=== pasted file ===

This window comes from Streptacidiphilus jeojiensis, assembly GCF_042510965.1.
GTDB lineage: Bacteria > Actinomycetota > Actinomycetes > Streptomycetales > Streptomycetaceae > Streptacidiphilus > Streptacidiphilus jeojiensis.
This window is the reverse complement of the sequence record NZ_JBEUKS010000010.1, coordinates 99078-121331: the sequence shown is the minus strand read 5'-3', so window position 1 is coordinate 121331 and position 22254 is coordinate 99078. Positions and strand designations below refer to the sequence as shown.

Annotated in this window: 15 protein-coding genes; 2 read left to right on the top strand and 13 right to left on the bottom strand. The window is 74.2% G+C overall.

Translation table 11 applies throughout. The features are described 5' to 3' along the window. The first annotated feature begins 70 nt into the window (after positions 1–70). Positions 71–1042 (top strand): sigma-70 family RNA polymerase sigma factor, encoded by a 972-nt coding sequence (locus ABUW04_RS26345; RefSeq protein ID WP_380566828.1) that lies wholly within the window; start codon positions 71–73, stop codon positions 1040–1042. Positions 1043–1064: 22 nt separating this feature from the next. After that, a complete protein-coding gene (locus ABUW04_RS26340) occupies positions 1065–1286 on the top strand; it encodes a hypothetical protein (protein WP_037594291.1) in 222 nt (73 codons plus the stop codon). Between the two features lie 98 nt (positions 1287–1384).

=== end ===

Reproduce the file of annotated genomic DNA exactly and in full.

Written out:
This window comes from Streptacidiphilus jeojiensis, assembly GCF_042510965.1.
GTDB lineage: Bacteria > Actinomycetota > Actinomycetes > Streptomycetales > Streptomycetaceae > Streptacidiphilus > Streptacidiphilus jeojiensis.
This window is the reverse complement of the sequence record NZ_JBEUKS010000010.1, coordinates 99078-121331: the sequence shown is the minus strand read 5'-3', so window position 1 is coordinate 121331 and position 22254 is coordinate 99078. Positions and strand designations below refer to the sequence as shown.

Annotated in this window: 15 protein-coding genes; 2 read left to right on the top strand and 13 right to left on the bottom strand. The window is 74.2% G+C overall.

Translation table 11 applies throughout. The features are described 5' to 3' along the window. The first annotated feature begins 70 nt into the window (after positions 1–70). Positions 71–1042 (top strand): sigma-70 family RNA polymerase sigma factor, encoded by a 972-nt coding sequence (locus ABUW04_RS26345; RefSeq protein ID WP_380566828.1) that lies wholly within the window; start codon positions 71–73, stop codon positions 1040–1042. Positions 1043–1064: 22 nt separating this feature from the next. After that, a complete protein-coding gene (locus ABUW04_RS26340) occupies positions 1065–1286 on the top strand; it encodes a hypothetical protein (protein WP_037594291.1) in 222 nt (73 codons plus the stop codon). Between the two features lie 98 nt (positions 1287–1384).